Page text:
This video I found while doing some research. It's from October 17, 2007, the day after it was found out that Christopher Paul Neil had taught in Korea. When I first saw it, I just shook my head in disgust. Then I found this:
Here Anti-English Spectrum takes credit for the original news clip first aired on October 16. The same clip in truncated form is shown below and is taken from this news report, in which it followed a story about Neil with the segue, "Incidents surrounding native speaking instructors are never-ending..."
One of the arrested teachers shown is the one featured in this article after he was arrested and deported for teaching on a tourist visa - not for molestation, which the article just linked to makes clear he didn't commit, but which the video above links him to, because it's so much handier to mention another seongchuhaeng case - whether it happened or not - back to back with Neil's. Note that his 'AIDS threat' was dropped in favour of the molestation allegation, likely for the same reason.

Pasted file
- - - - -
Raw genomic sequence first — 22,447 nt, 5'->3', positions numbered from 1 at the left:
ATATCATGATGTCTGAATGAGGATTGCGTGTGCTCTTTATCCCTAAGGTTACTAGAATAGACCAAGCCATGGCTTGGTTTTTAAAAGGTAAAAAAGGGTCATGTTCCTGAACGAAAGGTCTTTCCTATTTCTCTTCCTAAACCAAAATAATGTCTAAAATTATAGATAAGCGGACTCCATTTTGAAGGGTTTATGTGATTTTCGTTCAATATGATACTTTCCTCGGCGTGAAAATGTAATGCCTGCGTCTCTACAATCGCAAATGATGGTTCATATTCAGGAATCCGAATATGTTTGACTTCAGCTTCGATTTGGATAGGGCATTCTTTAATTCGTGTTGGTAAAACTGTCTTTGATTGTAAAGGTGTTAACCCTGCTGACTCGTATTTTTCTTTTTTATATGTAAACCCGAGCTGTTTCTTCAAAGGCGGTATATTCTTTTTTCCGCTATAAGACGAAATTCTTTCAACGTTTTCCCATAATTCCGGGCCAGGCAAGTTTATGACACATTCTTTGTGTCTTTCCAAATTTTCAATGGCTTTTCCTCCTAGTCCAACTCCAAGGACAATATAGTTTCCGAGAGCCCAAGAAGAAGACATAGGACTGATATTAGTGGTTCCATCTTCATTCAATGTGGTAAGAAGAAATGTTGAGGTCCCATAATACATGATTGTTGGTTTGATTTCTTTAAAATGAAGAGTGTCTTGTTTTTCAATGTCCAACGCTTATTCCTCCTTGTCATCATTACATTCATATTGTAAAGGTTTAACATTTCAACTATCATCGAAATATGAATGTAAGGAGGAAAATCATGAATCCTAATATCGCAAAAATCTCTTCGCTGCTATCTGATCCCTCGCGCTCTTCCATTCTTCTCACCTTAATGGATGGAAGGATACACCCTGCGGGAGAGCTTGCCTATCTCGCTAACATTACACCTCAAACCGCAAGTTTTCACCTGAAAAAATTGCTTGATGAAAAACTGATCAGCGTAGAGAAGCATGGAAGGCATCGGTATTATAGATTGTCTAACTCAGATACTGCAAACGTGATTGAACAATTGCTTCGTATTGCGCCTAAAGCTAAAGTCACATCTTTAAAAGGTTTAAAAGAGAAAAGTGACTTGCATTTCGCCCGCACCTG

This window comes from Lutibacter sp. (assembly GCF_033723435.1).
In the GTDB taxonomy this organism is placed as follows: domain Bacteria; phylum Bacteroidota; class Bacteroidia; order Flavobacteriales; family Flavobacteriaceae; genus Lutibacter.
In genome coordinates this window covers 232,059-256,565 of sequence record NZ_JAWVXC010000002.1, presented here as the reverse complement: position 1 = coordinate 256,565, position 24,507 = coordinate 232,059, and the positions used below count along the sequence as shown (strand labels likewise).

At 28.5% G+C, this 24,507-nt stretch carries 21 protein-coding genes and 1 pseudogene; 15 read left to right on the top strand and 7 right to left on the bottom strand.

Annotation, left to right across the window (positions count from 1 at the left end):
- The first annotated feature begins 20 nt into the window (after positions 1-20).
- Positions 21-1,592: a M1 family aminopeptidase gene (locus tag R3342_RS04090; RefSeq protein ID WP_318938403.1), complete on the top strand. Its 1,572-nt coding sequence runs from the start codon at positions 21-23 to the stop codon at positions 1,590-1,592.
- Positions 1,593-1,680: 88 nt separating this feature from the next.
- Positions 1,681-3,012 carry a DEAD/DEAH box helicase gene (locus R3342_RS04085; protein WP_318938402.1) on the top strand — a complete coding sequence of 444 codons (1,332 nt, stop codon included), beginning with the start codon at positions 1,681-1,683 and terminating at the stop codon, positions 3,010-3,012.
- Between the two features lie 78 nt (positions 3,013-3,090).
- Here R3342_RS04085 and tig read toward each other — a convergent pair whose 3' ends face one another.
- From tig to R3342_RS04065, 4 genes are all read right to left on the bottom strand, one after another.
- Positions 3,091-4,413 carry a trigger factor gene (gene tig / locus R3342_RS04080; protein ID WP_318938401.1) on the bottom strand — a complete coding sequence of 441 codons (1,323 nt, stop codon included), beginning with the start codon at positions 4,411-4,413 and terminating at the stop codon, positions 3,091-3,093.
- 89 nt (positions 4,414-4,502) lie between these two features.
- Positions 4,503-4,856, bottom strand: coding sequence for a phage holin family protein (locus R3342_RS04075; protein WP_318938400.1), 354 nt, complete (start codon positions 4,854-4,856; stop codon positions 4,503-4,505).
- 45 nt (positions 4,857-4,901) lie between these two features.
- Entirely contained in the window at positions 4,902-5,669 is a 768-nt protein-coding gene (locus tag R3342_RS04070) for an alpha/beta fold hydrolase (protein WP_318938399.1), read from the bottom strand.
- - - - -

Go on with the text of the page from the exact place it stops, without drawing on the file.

Of course, that's something that's always bothered me. Why is it, when Korean men pay minors - even eleven-year-olds - for sex, it's called wonjo gyoje (which I've discussed here and here, and which is a euphemism meaning 'compensated dating'), but when Neil did the same thing in Thailand, it was called seongchuhaeng, or molestation? The answer is likely that the media here simply translated foreign media reports, which don't tend to make a distinction between molestation and underage prostitution like the Korean media do. Still, for those who contributed to the above clip, it was a very fortuitous translation applied to someone belonging to a group whose jobs mainly involved working with minors, and whose morality had been the subject of many news report for the previous two years.